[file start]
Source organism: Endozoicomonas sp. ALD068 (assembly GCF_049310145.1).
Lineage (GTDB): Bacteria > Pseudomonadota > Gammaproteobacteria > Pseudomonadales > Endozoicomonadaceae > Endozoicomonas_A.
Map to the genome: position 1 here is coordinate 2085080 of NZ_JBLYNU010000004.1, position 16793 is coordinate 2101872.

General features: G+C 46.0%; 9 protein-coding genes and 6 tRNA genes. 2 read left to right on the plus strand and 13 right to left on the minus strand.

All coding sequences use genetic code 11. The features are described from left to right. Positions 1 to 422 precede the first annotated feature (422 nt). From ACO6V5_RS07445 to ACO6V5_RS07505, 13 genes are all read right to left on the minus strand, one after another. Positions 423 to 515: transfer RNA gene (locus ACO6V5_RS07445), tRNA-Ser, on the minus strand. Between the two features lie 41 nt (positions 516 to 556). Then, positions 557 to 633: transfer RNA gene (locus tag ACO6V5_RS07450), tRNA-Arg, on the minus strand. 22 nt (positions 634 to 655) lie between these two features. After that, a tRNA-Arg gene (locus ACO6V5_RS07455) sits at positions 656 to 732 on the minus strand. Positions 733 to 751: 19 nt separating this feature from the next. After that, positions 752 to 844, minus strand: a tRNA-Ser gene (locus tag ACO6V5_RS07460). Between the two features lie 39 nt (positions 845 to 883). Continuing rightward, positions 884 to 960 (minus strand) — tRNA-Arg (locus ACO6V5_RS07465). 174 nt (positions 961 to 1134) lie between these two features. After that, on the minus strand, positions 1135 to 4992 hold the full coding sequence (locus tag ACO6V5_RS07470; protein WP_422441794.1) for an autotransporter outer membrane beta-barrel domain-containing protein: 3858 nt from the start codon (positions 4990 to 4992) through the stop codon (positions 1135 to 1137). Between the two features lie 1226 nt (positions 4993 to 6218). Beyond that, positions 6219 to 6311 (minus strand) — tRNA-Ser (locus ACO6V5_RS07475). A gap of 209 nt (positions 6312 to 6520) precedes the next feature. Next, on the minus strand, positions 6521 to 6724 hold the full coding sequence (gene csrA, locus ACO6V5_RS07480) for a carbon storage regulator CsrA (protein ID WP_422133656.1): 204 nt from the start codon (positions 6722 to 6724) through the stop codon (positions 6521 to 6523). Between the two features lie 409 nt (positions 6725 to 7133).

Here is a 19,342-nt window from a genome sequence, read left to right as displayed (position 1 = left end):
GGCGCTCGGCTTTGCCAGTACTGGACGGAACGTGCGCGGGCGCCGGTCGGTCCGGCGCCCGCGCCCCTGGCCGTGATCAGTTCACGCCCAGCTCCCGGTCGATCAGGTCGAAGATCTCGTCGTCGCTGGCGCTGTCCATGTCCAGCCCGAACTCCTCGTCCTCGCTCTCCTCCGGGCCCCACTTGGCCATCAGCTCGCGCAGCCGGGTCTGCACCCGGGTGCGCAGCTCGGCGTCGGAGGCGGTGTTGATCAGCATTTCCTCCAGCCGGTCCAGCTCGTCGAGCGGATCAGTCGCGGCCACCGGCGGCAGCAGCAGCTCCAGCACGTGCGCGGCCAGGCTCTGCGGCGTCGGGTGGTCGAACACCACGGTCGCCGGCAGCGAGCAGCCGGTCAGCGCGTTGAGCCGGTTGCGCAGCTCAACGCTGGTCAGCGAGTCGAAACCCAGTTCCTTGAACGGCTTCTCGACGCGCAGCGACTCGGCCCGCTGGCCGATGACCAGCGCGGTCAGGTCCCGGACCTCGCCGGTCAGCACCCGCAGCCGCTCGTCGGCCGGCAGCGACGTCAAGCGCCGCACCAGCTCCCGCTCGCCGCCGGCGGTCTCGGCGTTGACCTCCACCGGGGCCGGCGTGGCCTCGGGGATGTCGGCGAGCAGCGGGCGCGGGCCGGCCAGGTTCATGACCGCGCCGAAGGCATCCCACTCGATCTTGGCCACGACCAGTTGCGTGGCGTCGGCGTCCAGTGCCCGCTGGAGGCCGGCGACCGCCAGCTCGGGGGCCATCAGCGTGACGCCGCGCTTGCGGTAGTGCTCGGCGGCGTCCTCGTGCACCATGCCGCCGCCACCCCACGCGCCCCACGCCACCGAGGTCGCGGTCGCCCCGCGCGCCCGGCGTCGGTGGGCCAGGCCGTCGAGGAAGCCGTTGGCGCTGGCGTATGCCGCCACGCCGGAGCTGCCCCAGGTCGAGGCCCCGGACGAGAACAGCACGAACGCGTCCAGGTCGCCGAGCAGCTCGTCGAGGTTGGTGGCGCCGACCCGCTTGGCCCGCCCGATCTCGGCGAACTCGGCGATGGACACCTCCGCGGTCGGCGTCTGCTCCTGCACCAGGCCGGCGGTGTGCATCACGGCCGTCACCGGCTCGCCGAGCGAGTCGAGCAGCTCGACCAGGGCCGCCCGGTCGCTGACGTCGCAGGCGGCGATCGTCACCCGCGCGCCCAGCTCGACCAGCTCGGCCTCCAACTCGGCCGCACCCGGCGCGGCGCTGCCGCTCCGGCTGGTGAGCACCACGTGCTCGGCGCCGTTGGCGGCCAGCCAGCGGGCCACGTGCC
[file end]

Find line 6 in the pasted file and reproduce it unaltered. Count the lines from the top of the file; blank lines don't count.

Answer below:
Here is a 19,342-nt window from a genome sequence, read left to right as displayed (position 1 = left end):